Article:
Gastrointestinal stromal tumors (GIST) belong to a group of cancers known as soft tissue sarcomas. The most common sarcomas, they can be found most often in the stomach and small intestine. The incidence of GIST is estimated to be 4,500 - 6,000 new cases per year in the US (15-20 cases per million population), of which more than 90% are Kit-positive. Kit - also known as CD117 - is a protein that, when mutated, has been identified as one of the major causes of GIST. Glivec inhibits the activity of several proteins such as Kit.
Glivec is approved in more than 90 countries including the US, EU and Japan for the treatment of all phases of Ph+ CML. Glivec is also approved in the US, EU and other countries for the treatment of patients with Kit (CD117)-positive gastrointestinal tumors (GIST), which cannot be surgically removed and/or have already spread to other parts of the body (metastasized). In Japan, Glivec is approved for the treatment of patients with Kit (CD117)-positive GIST. In the EU, Glivec is also approved for the treatment of adult patients with newly diagnosed Ph+ acute lymphoblastic leukemia (Ph+ ALL) in combination with chemotherapy and as a single agent for patients with relapsed or refractory Ph+ ALL. Glivec is also approved for the treatment of adult patients with unresectable, recurrent and/or metastatic dermatofibrosarcoma protuberans (DFSP) who are not eligible for surgery. Glivec is also approved for the treatment of patients with myelodysplastic/myeloproliferative diseases (MDS/MPD). Glivec is also approved for hypereosinophilic syndrome and/or chronic eosinophilic leukemia (HES/CEL).
The effectiveness of Glivec is based on overall hematological and cytogenetic response rates and progression-free survival in CML, on hematological and cytogenetic response rates in Ph+ ALL, MDS/MPD, on hematological response rates in SM, HES/CEL, on objective response rates and progression-free survival in unresectable and/or metastatic GIST, on recurrence free survival in adjuvant GIST, and on objective response rates in DFSP. Increased survival in controlled trials has been demonstrated only in newly diagnosed chronic phase CML and GIST.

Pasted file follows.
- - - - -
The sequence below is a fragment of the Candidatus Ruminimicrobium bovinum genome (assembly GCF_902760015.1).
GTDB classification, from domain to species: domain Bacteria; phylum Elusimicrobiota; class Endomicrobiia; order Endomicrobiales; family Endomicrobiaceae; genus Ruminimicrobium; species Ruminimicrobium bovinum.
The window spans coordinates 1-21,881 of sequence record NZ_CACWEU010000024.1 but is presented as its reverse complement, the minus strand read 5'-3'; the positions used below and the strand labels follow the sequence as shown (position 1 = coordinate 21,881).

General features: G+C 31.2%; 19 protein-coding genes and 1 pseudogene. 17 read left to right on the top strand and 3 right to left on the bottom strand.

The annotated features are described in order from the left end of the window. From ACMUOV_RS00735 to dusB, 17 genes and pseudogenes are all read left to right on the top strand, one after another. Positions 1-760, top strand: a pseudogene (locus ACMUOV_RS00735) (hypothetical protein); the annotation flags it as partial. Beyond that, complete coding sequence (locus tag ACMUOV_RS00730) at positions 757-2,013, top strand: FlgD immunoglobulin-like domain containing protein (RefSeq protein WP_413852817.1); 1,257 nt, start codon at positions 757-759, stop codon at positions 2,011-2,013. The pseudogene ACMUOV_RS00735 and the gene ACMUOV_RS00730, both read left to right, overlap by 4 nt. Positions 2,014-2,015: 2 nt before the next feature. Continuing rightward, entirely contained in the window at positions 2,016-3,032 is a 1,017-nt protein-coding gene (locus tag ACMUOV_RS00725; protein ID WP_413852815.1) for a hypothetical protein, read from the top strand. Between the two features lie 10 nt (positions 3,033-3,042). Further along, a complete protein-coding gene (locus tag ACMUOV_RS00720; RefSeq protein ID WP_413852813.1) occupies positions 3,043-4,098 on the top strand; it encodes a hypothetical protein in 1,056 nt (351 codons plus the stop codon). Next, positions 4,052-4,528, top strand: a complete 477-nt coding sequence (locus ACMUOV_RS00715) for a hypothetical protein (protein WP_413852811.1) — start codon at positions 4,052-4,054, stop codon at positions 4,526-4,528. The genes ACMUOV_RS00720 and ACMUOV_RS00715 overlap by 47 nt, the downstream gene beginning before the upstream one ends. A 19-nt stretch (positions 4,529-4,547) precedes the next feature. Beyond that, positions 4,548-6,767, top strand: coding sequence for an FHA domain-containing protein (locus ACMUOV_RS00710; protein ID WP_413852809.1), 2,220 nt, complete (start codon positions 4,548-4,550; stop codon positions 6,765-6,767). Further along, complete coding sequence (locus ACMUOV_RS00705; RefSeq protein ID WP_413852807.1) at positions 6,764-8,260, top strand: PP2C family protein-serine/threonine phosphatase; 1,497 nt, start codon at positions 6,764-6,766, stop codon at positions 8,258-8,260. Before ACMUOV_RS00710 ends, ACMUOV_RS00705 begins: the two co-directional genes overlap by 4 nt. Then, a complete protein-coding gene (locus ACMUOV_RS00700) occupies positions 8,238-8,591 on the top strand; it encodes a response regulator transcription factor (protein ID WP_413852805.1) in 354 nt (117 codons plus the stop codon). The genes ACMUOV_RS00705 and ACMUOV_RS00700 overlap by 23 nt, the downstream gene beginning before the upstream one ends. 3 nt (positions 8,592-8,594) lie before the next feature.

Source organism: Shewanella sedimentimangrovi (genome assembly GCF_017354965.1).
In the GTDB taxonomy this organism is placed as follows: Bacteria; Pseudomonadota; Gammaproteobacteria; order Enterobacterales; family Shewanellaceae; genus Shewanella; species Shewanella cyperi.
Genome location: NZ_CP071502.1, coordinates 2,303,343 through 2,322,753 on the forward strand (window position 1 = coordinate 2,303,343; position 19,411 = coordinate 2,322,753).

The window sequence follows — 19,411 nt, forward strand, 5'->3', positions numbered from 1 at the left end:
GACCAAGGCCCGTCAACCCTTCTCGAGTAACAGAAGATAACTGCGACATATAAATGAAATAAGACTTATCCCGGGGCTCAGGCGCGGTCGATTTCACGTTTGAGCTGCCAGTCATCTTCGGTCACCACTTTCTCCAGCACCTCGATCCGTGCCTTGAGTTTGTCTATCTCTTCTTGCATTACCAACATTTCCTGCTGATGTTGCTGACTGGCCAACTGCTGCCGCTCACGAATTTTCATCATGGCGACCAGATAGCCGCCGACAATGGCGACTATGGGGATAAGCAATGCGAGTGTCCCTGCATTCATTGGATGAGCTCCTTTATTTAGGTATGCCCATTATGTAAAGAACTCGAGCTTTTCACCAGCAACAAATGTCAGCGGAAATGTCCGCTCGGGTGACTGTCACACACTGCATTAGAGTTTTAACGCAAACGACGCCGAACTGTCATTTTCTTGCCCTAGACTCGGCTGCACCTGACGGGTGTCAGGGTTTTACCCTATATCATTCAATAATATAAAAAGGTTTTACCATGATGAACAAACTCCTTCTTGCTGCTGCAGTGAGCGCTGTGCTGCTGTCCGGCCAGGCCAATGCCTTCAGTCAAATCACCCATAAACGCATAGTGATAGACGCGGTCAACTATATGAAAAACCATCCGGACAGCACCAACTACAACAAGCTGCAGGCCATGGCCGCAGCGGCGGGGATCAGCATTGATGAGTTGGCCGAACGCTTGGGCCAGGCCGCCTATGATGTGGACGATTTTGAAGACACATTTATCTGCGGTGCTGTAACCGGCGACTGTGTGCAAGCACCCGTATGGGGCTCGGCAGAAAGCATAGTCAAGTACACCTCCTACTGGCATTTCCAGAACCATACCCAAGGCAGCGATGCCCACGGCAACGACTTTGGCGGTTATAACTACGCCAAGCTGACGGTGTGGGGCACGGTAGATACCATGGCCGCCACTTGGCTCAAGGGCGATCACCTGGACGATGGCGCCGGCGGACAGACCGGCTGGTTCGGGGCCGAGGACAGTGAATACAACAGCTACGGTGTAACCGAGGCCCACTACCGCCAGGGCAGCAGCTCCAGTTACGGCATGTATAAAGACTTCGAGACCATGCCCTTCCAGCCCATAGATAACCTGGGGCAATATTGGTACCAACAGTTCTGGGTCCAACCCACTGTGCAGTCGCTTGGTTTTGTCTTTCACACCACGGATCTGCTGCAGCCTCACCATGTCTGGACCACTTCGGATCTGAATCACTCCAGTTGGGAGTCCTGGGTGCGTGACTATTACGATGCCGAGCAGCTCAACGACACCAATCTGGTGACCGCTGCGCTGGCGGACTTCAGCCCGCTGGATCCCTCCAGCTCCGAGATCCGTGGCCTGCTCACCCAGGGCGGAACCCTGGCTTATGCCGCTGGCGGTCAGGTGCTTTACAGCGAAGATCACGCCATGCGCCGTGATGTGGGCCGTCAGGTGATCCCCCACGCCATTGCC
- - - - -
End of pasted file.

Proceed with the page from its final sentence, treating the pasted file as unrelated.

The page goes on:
Not all indications are available in every country.
Glivec contraindications, warnings and adverse events
The majority of patients treated with Glivec in clinical trials experienced adverse events at some time. Most events were of mild to moderate grade and treatment discontinuation was not necessary in the majority of cases.
The safety profile of Glivec was similar in all indications. The most common side effects included nausea, superficial edema, muscle cramps, skin rash, vomiting, diarrhea, abdominal pain, myalgia, arthralgia, hemorrhage, fatigue, headache, joint pain, cough, dizziness, dyspepsia and dyspnea, dermatitis, eczema, fluid retention, as well as neutropenia, thrombocytopenia and anemia. Glivec was generally well-tolerated in all of the studies that were performed, either as monotherapy or in combination with chemotherapy, with the exception of a transient liver toxicity in the form of transaminase elevation and hyperbilirubinemia observed when Glivec was combined with high dose chemotherapy.
Rare/serious adverse reactions include: sepsis, pneumonia, depression, convulsions, cardiac failure, thrombosis/embolism, ileus, pancreatitis, hepatic failure, exfoliative dermatitis, angioedema, Stevens-Johnson syndrome, renal failure, fluid retention, edema (including brain, eye, pericardium, abdomen and lung), hemorrhage (including brain, eye, kidney and gastrointestinal tract), diverticulitis, gastrointestinal perforation, tumor hemorrhage/ necrosis, hip osteonecrosis/avascular necrosis.
Patients with cardiac disease or risk factors for cardiac failure should be monitored carefully and any patient with signs or symptoms consistent with cardiac failure should be evaluated and treated. Cardiac screening should be considered in patients with HES/CEL, and patients with MDS/MPD with high level of eosinophils (echocardiogram, serum troponin level).
Glivec is contraindicated in patients with known hypersensitivity to imatinib or any of its excipients. Women of childbearing potential should be advised to avoid becoming pregnant while taking Glivec.